Yes, I do not doubt your story; just pointing out it was probably not from space, or an airplane. Unless it was a very low flying airplane, like an ultra light or something that is. I do not know anything about the road or the surroundings, so I can’t really comment on what it might have been. Maybe it was a bird? I have hit birds before that shattered my windshield like that.



EDIT****

LOL, well wait, I just noticed your location is Utah. So maybe I am VERY familiar with the road. I did live in Grantsville from about 1972 until 1986, and then again from about 1990 to 1998. Basically all my grade school / high school years and then a bit in my late 20’s
edit on 23-9-2011 by byeluvolk because: (no reason given)



posted on Sep, 23 2011 @ 04:58 PM
link   
reply to post by byeluvolk
 


Nice
Well, if you have ever been out to Wendover... you know the road I'm talking about. I80 heading East coming back from Wendover.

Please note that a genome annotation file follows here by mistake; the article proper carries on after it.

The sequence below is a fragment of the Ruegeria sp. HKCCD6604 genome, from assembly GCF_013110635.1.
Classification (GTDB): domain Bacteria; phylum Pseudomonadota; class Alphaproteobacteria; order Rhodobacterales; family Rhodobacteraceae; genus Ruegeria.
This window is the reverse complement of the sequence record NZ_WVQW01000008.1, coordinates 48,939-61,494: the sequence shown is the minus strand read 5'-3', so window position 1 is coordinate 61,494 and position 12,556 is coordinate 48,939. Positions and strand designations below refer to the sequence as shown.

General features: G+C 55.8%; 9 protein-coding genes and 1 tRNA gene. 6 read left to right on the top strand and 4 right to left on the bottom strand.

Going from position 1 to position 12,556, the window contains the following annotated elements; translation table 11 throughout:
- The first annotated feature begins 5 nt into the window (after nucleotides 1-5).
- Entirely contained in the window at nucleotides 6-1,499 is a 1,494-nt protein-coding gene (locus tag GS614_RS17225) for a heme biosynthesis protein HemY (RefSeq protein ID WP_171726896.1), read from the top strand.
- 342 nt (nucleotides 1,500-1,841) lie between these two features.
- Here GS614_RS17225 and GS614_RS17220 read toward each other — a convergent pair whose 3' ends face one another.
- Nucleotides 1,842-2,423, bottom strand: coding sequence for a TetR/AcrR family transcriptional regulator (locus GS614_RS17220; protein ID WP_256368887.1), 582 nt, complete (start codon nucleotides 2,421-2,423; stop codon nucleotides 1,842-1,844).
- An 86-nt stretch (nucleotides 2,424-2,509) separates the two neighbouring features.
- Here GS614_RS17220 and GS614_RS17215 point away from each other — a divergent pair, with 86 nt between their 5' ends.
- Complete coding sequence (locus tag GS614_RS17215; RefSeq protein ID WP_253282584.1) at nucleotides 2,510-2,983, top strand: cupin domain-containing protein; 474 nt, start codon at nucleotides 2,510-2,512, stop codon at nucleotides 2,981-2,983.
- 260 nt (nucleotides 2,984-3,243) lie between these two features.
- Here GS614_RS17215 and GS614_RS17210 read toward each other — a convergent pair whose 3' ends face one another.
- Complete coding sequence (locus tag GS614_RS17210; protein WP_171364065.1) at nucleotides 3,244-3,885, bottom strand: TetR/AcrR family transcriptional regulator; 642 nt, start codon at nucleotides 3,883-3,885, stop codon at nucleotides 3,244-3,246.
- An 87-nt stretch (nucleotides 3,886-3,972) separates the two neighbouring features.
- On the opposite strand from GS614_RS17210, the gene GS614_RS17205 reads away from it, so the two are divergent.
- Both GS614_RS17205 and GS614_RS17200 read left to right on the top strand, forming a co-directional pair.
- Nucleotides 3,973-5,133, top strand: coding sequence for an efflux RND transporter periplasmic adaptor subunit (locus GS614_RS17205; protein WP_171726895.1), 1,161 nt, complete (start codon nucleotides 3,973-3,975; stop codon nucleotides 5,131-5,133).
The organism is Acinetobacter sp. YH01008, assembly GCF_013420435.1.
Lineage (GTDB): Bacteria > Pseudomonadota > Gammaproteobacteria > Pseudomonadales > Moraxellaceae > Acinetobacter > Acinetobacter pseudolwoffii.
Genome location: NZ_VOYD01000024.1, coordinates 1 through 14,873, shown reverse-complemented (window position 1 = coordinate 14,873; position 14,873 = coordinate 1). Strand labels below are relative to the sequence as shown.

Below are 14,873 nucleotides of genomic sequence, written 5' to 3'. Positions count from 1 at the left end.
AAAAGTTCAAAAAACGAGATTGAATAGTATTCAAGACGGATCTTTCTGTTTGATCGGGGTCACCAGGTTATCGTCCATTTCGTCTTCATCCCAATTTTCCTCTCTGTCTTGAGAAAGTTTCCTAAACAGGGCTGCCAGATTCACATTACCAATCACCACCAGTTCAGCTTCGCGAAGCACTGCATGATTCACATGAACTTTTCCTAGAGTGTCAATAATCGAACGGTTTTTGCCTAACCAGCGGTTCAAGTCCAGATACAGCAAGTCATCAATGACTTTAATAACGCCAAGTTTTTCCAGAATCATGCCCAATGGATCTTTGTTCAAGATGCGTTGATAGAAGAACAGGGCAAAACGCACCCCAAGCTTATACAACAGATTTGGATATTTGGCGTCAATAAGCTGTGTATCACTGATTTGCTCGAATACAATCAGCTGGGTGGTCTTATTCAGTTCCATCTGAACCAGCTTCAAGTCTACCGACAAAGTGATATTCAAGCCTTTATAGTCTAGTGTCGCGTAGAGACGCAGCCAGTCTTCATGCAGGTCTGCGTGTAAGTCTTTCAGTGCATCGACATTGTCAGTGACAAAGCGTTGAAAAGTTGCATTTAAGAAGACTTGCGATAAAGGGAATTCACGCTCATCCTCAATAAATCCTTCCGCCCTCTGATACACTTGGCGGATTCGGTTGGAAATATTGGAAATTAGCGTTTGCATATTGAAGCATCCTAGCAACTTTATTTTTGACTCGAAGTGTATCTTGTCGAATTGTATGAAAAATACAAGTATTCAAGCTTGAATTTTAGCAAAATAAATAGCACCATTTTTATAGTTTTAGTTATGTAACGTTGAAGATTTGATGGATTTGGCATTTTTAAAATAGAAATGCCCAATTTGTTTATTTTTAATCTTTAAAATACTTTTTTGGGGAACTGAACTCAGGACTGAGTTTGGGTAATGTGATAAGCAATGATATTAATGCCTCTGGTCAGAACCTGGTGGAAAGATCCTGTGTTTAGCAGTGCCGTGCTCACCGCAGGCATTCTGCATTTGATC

posted on Sep, 23 2011 @ 08:37 PM
link   
reply to post by CeeRZ
 


Yes I know it well. I fact at one point during my HS years I drove it daily, as I worked out at the Nuclear waste disposal site. So are you from Grantsville? Or were you just passing by?



posted on Sep, 23 2011 @ 10:31 PM
link   
reply to post by byeluvolk
 


Wow, yeah.. you do know that drive well!
I was heading back into the valley from Wendover. You know....poor man's Vegas



posted on Sep, 23 2011 @ 10:37 PM
link   
reply to post by CeeRZ
 


LOL funny, however now I work in the real vegas.



posted on Sep, 23 2011 @ 10:51 PM
link   

Originally posted by 17sok
I think the odds of it hitting 'someone' was 1 in 3,200. However the odds of it hitting a particular person, ie; yourself, were a lot longer... I'm sure it was more like 1 in 22,000,000,000